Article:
“I get help and support to report abuse and neglect. I get help so that I am able to take part in the safeguarding process to the extent to which I want”
              • Partnership – Local solutions through services working with their communities. Communities have a part to play in preventing, detecting and reporting neglect and abuse;

                “I know that staff treat any personal and sensitive information in confidence, only sharing what is helpful and necessary. I am confident that professionals will work together and with me to get the best result for me”
              • Accountability – Accountability and transparency in delivering safeguarding;

                “I understand the role of everyone involved in my life and so do they”

              Services will be provided irrespective of an individual's race, colour, gender, sexual orientation, age, type of disability, language, religion, political or other opinion, national or social origin, birth or other status.

              In achieving the principles and values set out above, all those who work with Adults at Risk will:
              • Support them to express their views and wishes;
              • Listen to their views and be open to change;
              • Enable them to make decisions and choices wherever possible;
              • Facilitate their independence wherever possible;
              • Assist them to maintain confidence and a positive self-esteem;
              • Ensure an appropriate balance between risk and choice;
              • Enable them to feel able to complain without fear of retribution;
              • Engage with family members and carers as partners;
              • Work in partnership with other professional colleagues to ensure services are coordinated;
              • Treat them with dignity and respect.

              Principles of Recording Information Across all Health and Social Care Agencies

              See Information Sharing and Confidentiality Agreement and Recording of Information.

              • 6. National Policy And Legal Changes

                The following publications are of relevance:

                Safeguarding Adults (Care Act Sections 42-47)

                Sections 42 – 47 are the relevant sections for Safeguarding Adults. The Care Act 2014 implements key recommendations made by the Law Commission and puts adult safeguarding on a legal footing, and from April 2015 each Local Authority must:

                • Make enquiries, or ensure others do so, if it believes an adult is subject to, or at risk of, abuse or neglect. An enquiry should establish whether any action needs to be taken to stop or prevent abuse or neglect, and if so, by whom;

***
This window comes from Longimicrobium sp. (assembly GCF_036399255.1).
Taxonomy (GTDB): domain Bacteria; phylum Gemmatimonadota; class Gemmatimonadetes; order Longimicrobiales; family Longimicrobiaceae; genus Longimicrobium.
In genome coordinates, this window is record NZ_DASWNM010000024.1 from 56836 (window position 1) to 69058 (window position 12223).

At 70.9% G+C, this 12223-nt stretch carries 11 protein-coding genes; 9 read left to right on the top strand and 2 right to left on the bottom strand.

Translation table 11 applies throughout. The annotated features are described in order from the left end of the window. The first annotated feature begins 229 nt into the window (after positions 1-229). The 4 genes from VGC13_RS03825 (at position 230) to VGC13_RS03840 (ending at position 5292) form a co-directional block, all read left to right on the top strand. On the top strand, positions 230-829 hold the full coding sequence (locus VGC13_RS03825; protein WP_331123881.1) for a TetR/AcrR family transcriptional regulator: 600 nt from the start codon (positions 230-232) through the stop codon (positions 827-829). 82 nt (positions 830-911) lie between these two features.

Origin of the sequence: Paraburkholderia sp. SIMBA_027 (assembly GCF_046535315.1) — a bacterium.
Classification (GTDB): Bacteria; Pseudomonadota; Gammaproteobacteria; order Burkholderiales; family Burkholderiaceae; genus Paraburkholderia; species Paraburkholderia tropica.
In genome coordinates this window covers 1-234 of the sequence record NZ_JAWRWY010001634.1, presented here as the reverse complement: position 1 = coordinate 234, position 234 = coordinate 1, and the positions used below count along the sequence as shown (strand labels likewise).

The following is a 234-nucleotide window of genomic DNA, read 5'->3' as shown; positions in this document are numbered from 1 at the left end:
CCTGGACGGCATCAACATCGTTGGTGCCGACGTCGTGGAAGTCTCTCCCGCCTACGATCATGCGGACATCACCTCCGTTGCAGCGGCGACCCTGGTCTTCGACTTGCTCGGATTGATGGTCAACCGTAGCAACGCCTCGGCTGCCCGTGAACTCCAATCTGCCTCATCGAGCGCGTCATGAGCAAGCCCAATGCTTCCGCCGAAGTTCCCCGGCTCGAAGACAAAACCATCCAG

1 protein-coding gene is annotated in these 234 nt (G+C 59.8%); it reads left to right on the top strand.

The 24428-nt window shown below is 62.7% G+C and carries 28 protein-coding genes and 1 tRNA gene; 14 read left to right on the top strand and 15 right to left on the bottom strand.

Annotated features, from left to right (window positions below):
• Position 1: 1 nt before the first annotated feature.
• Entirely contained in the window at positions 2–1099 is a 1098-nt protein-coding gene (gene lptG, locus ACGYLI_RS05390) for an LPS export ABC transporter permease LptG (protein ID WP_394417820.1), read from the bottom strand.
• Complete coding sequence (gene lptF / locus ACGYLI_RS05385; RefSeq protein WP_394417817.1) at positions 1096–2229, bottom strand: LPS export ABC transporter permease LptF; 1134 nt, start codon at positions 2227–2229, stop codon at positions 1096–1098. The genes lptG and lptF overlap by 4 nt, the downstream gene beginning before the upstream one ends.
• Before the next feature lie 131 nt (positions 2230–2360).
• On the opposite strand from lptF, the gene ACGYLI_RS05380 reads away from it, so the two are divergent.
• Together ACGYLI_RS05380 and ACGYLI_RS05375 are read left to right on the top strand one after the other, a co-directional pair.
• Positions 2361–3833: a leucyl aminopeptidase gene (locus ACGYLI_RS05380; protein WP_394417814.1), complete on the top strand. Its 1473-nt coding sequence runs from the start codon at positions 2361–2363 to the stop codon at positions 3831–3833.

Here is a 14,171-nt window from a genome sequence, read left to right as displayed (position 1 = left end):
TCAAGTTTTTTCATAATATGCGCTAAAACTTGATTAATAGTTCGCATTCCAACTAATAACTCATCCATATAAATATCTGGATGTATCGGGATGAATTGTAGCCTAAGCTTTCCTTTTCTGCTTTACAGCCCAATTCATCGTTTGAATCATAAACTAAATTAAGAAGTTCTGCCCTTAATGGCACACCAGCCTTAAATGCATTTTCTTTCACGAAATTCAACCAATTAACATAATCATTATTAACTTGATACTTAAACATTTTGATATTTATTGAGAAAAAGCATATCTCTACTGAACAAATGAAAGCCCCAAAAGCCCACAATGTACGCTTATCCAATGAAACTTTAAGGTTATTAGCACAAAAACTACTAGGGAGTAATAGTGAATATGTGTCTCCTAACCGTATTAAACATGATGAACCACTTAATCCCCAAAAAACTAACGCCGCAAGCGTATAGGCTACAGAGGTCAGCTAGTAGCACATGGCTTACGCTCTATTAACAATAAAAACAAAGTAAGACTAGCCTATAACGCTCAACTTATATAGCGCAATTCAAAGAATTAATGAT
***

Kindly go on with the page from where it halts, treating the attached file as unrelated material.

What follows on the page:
• Set up a Safeguarding Adults Board (SAB) with core membership from the Local Authority, the Police and the NHS (specifically the local Clinical Commissioning Group/s) and the power to include other relevant bodies;
                • Arrange, where appropriate, for an independent advocate to represent and support an adult who is the subject of a safeguarding enquiry or Safeguarding Adult Review (SAR) where the adult has ‘substantial difficulty’ in being involved in the process and where there is no other appropriate adult to help them;
                • Cooperate with each of its relevant partners in order to protect adults experiencing or at risk of abuse or neglect.

                The Act also updates the scope of adult safeguarding (see Definitions, Categories and Indicators of Abuse).

                Counter-Terrorism and Security Act 2015

                Section 26 of the Counter-Terrorism and Security Act 2015 (the Act) places a duty on certain bodies (“specified authorities” listed in Schedule 6 to the Act), in the exercise of their functions, to have “due regard to the need to prevent people from being drawn into terrorism”.

                FGM Mandatory Duty to Report 2015

                Section 5B(11) of the FGM Act 2003 (as inserted by section 74 of the Serious Crime Act 2015) introduces a mandatory reporting duty which requires regulated health and social care professionals and teachers in England and Wales to report ‘known’ cases of FGM in under 18s which they identify in the course of their professional work to the police. The duty applies from 31 October 2015 onwards.

                Modern Day Slavery Act 2015

                Makes provision about slavery, servitude and forced or compulsory labour and about human trafficking, including provision for the protection of victims; to make provision for an Independent Anti-Slavery Commissioner; and for connected purposes.  Sunderland has Modern Day Slavery Guidance.  Further information is also available on the Government's Modern Slavery website: Modern Slavery 

                See also Local Authorities Adult National Referral Mechanism Pathway

                See also the Police Transformation Unit Modern Day Slavery Poster, a useful 1 page guide for staff and public.